The purpose of this post is to help you understand — in 10 steps — how you can reduce, to the minimum, the chances of an attacker gaining access to your private passwords. Furthermore, you will learn how to store your keys and never lose access to your wallet(s) regardless of situation.
According to a report by CNN, hundreds of millions of dollars (in Bitcoin) have been stolen by hackers from accounts of people from all over the world. Crypto wallets are getting hacked every day and assailants are making away with people’s assets.
Furthermore, another report, this time by The Genesis Block in 2015, claims that almost 35% of the 14 million+ Bitcoin mined at the time had not been spent or accessed since 2011. The assumption is: a large percentage of that figure (4.9 million BTC) had been lost due to carelessness on the part of the owner.
The reasons why the two instances mentioned above are a present danger as regards cryptocurrency is simple. If a hacker gains access to your wallet and sends out your coins, the transaction is non-reversible and the identity of a hacker is hardly traceable. Additionally, crypto assets are secured in wallets whose IDs cannot be recovered from the parent company; once you lose it, it’s lost for life.
As a result, securing your crypto assets in the most extensive way possible is no longer optional, it is compulsory.
Due to the cost of the services listed below, this guide is most suitable for individuals with $2000 or more worth of crypto assets.
The steps are:
- Purchase two Ledger Nano S.
2. Install 1Password and subscribe to their “For Families” plan to automatically synchronize and store your passwords in the cloud (to remove the chance that you may lose access to the database, at least as long as you remember your master password).
3. Install Authy on 2 devices (preferably a mobile phone and a laptop), and ensure that it synchronizes OTP and 2FA keys across both devices.
4. Create a master password for 1Password; the longer the password, the better. The hardest passwords to crack are long sentences and/or randomly-generated characters e.g.
5. Create another master password for Authy (never use the same passwords for two websites or applications).
6. If you trade cryptos, create a dedicated email to use when trading and secure it with a strong 1Password-generated password. Then secure it with OTP 2FA and store the seed key in Authy.
- Do not use Google Authenticator (unlike Authy, it will not back up your seeds for you, you have to do it yourself).
- Never use 2FA recovery codes (you’re vulnerable to social engineering).
- Disable SMS 2FA (they can be exploited).
7. Register all your exchange accounts with the email address created in 6 above. Protect each account with a strong password and store it in 1Password. Further protect each account with OTP 2FA and store the key in Authy.
8. Set up one of the Ledger Nano S purchased from step 1 and protect your mnemonic as follows:
- Split your 24-character mnemonic into 2 parts.
- Encrypt both parts with any tool of your choosing, then store the encryption keys in 1Password.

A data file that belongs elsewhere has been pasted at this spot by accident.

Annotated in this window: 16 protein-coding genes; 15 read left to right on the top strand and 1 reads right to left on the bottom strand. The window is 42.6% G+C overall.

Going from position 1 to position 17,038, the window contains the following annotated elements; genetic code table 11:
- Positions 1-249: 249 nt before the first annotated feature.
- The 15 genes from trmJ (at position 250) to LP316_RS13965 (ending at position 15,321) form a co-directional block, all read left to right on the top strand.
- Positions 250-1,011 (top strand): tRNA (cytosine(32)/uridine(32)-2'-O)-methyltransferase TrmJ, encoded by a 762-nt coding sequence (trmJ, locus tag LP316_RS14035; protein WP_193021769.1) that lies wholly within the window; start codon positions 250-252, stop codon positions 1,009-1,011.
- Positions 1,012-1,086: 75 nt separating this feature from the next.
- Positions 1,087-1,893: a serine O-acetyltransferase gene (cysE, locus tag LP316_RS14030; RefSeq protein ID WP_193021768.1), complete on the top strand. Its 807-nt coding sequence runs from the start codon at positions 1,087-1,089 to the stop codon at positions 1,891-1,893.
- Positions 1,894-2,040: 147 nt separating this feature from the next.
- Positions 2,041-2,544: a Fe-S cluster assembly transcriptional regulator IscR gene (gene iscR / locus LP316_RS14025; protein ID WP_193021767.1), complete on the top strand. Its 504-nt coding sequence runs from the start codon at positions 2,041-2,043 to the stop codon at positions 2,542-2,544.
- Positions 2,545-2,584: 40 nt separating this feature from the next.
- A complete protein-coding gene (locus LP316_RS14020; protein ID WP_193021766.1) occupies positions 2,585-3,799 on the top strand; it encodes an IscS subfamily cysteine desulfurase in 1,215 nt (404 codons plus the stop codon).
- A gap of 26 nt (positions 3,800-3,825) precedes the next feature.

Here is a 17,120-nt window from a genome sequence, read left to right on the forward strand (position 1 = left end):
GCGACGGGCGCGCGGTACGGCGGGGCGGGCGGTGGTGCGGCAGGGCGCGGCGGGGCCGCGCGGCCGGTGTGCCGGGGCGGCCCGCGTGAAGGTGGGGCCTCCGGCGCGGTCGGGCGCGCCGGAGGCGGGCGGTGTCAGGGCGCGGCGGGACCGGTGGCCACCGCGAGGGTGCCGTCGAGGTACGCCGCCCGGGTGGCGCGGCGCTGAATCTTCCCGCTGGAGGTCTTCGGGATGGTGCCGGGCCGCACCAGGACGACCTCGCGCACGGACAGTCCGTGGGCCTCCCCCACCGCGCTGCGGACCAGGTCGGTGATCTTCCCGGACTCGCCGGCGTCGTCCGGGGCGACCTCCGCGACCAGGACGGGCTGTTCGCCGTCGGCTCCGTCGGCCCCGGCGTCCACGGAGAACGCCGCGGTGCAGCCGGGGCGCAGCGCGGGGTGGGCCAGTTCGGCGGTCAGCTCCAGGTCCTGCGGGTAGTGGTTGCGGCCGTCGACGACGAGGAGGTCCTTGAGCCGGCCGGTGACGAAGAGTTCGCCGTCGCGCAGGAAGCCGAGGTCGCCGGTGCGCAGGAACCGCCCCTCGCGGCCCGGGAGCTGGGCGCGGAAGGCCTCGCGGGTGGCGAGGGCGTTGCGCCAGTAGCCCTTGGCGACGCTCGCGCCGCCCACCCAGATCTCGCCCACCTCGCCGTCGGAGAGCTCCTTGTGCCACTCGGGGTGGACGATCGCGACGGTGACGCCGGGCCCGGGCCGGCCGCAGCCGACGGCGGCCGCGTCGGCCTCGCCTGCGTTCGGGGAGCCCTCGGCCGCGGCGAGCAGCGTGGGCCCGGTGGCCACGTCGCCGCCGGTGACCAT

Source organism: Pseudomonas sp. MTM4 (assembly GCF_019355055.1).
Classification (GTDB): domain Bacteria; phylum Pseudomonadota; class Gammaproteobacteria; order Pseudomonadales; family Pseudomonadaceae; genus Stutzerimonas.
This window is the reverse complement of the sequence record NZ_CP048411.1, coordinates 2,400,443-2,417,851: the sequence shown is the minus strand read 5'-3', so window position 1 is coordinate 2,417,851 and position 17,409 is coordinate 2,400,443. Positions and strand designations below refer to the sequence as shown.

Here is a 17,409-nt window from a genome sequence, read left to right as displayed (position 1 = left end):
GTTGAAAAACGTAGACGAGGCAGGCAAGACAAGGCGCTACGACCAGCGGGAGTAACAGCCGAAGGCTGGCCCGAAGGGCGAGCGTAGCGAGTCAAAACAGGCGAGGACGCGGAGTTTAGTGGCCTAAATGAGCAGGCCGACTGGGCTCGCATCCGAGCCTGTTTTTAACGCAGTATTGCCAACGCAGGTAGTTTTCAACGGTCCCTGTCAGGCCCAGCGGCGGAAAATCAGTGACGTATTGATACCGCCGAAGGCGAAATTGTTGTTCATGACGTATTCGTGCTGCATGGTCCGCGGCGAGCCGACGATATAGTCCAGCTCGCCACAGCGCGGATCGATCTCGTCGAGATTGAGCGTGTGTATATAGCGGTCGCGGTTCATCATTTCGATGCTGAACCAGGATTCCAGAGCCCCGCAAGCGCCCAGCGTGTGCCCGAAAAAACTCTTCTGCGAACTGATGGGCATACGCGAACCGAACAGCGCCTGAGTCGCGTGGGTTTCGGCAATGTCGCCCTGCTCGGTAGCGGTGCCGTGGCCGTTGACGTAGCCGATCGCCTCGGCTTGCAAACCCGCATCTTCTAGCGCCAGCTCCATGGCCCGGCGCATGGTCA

- Get 4 storage services that support 2FA. Good options include Google Drive, AWS S3, GitHub (BitBucket) private repo, and Dropbox.
- Enable 2FA on all four of them and store the OTP 2FA seeds in Authy.
- Put one part of the encrypted mnemonic in 2 of the storage services, and the other part in the remaining 2.
9. Erase and restore the ledger with your mnemonic before sending any assets there to verify that everything is working.
10. Take your second ledger and restore it with the same mnemonic; it will serve as a mirror image of the first one in case you lose it. Put this ledger into cold storage, somewhere you can access within a day.
And we’re done. Phew! Quite extensive, no? Well, that’s the price you have to pay to keep your cryptocurrency assets away from lurking attackers. If you follow each step precisely as stated, your assets are as safe as they are ever going to be, and except you give someone else access, no one but you will ever be able to reach them.
- Always store your coins in your ledger, never on exchanges.
- Do not use your mnemonic leisurely; access it only when you absolutely need to.
- Remove the key man risk: if you get fatally hurt or suffer from amnesia, your assets shouldn’t be lost forever. Choose a person you trust with your money and educate him/her on how to exchange crypto to fiat and withdraw your funds.
- You can remove the third-party risk in the step above by putting the private info (e.g. your ledger’s pin code) in the custody of a lawyer/escrow/safety deposit box under orders that the other person can only access it upon your demise.
The cryptocurrency scene is starting to take off considerably, and the focus of the whole world is on it. This means that scammers will be stepping up their game in order to relieve people of their assets, and I’m sure you don’t need to be told that this is the worst possible time to lose your crypto. Therefore, it is important that you also step your game up and shore up your account security extensively.
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